8. swivel

    swivel Country Gent

    May 13, 2018
    PNW
    My Streamliner was a NOS guitar 8 (?) years old IIRC. It was fine.
    [​IMG]
     
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  9. doc538

    doc538 Electromatic

    6
    Sep 20, 2017
    Massachusetts
    The term "NOS" STRICTLY means NEW OLD STOCK for all products that are sold. Does not mean a store "NEW" DEMO unit or a "New" slightly used tube as it is no longer NEW once it is used. It has to be Brand New, Never used or Demoed. The unfortunate part is depending on the seller to be truthful about the condition.
     
  10. amp360

    amp360 Gretschie

    306
    Oct 21, 2012
    Maryland
    I wouldn't have any issue buying something NOS. Sometimes I've found guitars that just weren't that popular with stores that stocked them so they sat for a while.

    I don't think it's still this way but Gibson was forcing dealers to order mandolins, Dobros and the like for a while if they wanted to get Les Pauls and ES-335s. Kind of an odd thing to do but I ended up needing a resonator guitar for a record I was playing on. I looked online and I went to a bunch of stores. I played some of the cheaper available models like the Dean, Gretsch, Fender, etc... and they were literally junk. At one of the few Guitar Center stores I went to I found a NOS USA made Dobro with a wood body. It sounded killer and was $700. While I only needed the guitar for a couple songs on one record it's become one of my favorite guitars to sit around and play while I'm watching tv or something. Plus, I've used it on a bunch more projects.

    Had I bought the el cheapo it would have been a pita to record and I would have most likely sold it at a loss. Instead I got a great guitar that I prob would have a hard time selling but it's worth having around.

    YMMV>
     
  11. ToneM1

    ToneM1 Gretschie

    152
    Mar 10, 2009
    Northern L.A. County
    In 1988 I bought a NOS 1981 Gibson ES-335 TDC. It was one of the early Dot neck reissues and made in Kalamazoo. Great guitar and I wish to hell I'd kept it. The dealer had bought 25 of them when they first came out. Technically the model wasn't started until 1982, but Gibson back then was always good about putting guitars out before the model was "Officially" launched.
     
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  12. Clifton

    Clifton Electromatic

    91
    Dec 9, 2012
    Texas
    Fender uses a NOS designation for some of their Custom Shop guitars. I think Gretsch uses the same designation too, for some of their Custom Shop guitars. I’ve never heard it being used for less than top-end guitars.
     
  13. G5422T

    G5422T Country Gent

    May 24, 2012
    usa
    The NOS term for custom shop models means the condition of the finish.

    No relic, finish new, like an old one right off the line. NOS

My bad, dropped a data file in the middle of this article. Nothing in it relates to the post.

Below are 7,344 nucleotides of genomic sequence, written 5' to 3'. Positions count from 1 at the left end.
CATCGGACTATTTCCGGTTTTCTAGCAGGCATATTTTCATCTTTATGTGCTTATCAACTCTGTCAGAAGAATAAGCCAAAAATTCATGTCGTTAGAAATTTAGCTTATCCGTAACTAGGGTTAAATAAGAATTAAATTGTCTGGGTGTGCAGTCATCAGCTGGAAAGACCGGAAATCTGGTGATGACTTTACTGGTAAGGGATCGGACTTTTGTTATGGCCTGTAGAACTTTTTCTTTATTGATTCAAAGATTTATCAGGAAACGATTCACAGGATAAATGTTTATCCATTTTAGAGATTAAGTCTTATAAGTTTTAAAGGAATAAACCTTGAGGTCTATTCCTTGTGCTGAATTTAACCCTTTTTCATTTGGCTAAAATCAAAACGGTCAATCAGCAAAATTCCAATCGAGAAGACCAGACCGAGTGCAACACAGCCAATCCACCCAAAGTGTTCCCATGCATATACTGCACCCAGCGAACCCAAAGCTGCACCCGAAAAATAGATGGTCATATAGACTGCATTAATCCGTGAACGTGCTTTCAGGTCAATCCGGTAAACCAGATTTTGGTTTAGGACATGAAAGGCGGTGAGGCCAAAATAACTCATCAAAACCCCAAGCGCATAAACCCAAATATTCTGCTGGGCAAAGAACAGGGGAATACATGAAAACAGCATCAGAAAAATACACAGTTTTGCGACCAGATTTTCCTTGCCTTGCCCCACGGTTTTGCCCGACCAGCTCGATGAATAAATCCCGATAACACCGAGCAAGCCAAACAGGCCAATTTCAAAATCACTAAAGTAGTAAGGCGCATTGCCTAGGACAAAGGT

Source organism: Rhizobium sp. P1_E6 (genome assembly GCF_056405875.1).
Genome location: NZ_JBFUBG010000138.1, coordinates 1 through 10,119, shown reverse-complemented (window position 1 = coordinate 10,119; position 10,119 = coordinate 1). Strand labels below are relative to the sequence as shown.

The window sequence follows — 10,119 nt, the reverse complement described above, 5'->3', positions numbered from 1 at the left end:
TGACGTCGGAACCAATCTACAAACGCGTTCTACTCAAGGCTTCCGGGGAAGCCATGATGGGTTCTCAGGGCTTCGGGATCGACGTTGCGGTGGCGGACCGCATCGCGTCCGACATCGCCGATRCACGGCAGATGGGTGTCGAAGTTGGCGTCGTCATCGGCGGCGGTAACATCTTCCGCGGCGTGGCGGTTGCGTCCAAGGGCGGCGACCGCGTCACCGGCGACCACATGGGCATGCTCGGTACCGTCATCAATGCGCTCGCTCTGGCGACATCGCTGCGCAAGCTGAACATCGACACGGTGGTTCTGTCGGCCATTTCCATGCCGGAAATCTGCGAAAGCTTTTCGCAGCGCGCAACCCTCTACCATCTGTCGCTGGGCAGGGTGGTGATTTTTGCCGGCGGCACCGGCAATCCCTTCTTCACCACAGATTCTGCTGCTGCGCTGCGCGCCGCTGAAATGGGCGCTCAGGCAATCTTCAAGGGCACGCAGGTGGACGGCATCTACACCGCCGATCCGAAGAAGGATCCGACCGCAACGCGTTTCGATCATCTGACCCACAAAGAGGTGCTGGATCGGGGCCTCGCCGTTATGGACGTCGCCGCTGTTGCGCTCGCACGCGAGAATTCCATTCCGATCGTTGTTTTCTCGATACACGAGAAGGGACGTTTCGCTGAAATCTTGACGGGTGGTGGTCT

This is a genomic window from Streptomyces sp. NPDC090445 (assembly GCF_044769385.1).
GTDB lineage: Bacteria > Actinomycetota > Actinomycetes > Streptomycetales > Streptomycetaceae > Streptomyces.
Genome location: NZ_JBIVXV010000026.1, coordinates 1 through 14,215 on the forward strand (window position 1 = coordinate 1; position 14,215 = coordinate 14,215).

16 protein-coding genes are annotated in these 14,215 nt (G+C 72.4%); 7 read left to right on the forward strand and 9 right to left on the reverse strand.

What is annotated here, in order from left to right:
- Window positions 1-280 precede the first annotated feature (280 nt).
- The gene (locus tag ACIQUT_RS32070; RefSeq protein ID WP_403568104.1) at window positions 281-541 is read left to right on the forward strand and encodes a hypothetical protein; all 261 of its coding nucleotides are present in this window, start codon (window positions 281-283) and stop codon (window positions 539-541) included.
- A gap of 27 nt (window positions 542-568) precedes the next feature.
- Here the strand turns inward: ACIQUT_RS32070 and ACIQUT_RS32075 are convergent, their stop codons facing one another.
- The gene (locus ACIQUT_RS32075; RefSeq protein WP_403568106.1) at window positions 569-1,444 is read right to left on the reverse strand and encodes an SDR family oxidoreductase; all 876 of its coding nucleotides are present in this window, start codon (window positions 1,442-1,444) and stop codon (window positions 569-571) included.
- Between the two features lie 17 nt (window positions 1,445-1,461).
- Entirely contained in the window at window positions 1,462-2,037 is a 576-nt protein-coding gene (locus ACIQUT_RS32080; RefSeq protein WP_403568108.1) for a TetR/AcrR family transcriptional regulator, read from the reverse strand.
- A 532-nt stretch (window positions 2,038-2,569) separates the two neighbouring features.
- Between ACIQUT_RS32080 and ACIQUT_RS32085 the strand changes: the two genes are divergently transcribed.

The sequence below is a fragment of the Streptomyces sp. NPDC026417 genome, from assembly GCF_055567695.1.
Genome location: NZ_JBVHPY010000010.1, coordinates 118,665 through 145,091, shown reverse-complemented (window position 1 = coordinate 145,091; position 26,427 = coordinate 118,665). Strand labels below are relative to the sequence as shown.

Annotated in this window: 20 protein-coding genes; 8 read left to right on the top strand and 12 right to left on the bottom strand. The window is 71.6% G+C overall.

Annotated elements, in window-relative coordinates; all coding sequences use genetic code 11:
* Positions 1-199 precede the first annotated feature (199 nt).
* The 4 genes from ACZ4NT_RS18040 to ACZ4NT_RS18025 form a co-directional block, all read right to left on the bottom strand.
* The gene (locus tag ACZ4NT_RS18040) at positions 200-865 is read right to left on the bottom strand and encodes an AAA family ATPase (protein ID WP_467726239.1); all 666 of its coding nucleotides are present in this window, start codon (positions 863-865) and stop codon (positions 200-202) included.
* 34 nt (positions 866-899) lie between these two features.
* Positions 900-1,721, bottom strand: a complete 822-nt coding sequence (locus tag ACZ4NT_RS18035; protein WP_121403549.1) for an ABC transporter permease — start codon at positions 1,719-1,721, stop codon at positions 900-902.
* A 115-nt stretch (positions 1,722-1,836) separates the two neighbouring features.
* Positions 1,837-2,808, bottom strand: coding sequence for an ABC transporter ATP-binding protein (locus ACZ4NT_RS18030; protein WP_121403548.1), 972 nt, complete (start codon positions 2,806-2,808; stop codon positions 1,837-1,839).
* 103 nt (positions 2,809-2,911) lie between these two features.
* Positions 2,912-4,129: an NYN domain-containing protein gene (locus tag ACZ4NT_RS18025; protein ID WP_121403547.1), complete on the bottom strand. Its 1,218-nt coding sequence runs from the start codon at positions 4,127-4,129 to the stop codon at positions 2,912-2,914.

14. Clifton

    Clifton Electromatic

    91
    Dec 9, 2012
    Texas
    Yep.
     
  15. Joe Hi-LoTron

    Joe Hi-LoTron Electromatic

    94
    May 19, 2010
    US
    why are those features considered feck ups? I’m buying my 2nd 60s 6120dc. Love them

     
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  16. Joe Hi-LoTron

    Joe Hi-LoTron Electromatic

    94
    May 19, 2010
    US
    I’ve bought several NOS guitars and basses. One being a 1967 Höfner 500/1 that sat in the back till I bought it in 1984. It’s nice to be the first owner!

    Latest being a Fender Telecaster Bass, only made 1200 of them, think I got it in 2017, after sitting in the attic for 6 years.

    love it. Don’t ever be so discredible or negative about NOS treasure.
     
  17. Bubbalou88

    Bubbalou88 Electromatic

    44
    Sep 25, 2020
    Dallas-Ft.Worth Texas
    Back in the late 1970's no one wanted a Gretsch so they sold for relatively little money. I could have bought some very nice used Gretsch guitars for $400-$800 depending on model and condition. I wish I had jumped on them and bought a couple while they were at those prices, however at that time it was almost a month's salary and I got skittish and backed off. So foolish. I would love to have had a good 6120. Part of the reason was I had not played one so didn't want to risk the money and thought then "If I bought it would they go down even further. Live and learn!
     
  18. Bugleboy

    Bugleboy Electromatic

    9
    Apr 26, 2020
    Phoenix
    I bought a new Taylor 618 from Sam Ash in L.A. a couple years back that was on Reverb. I called and asked why the price was so low and the sales rep said after they had a guitar for 90 days and it didn’t sell they blew it out at cost. I got the guitar a few day later and discovered why they haven’t sold it. THE SETUP WAS HORRIBLE ESPECIALLY FOR A TAYLOR. I really don’t get guitar stores that have expensive instruments on the wall that aren’t playable. The big box stores should have a guy whose job it is to all day long take guitars off the wall and make sure they are playable. WHo wants to buy a guitar that does feel right!
     
  19. Bugleboy

    Bugleboy Electromatic

    9
    Apr 26, 2020
    Phoenix
    I remember years ago when Gibson was still in Kalamazoo you could buy guitars that were clearly marked “2nds”. They were fine guitars at great price but had a flaw or two. Do guitar manufacturers still mark guitar as “2nds”?
     
  20. Bugleboy

    Bugleboy Electromatic

    9
    Apr 26, 2020
    Phoenix
    I just bought a 1995 Martin D-42 from the original owner This past year. It is still perfect! I don’t think he ever played it. I have sold and traded a lot of guitars in my 75 years on this planet but this baby ain’t leaving the studio. Some people buy guitars to just admire and don’t want to play them. The previous owner made $1,000 profit when he sold me his D-42. That a pretty good profit for 25 years. But he didn’t get to enjoy the beautiful music it could make.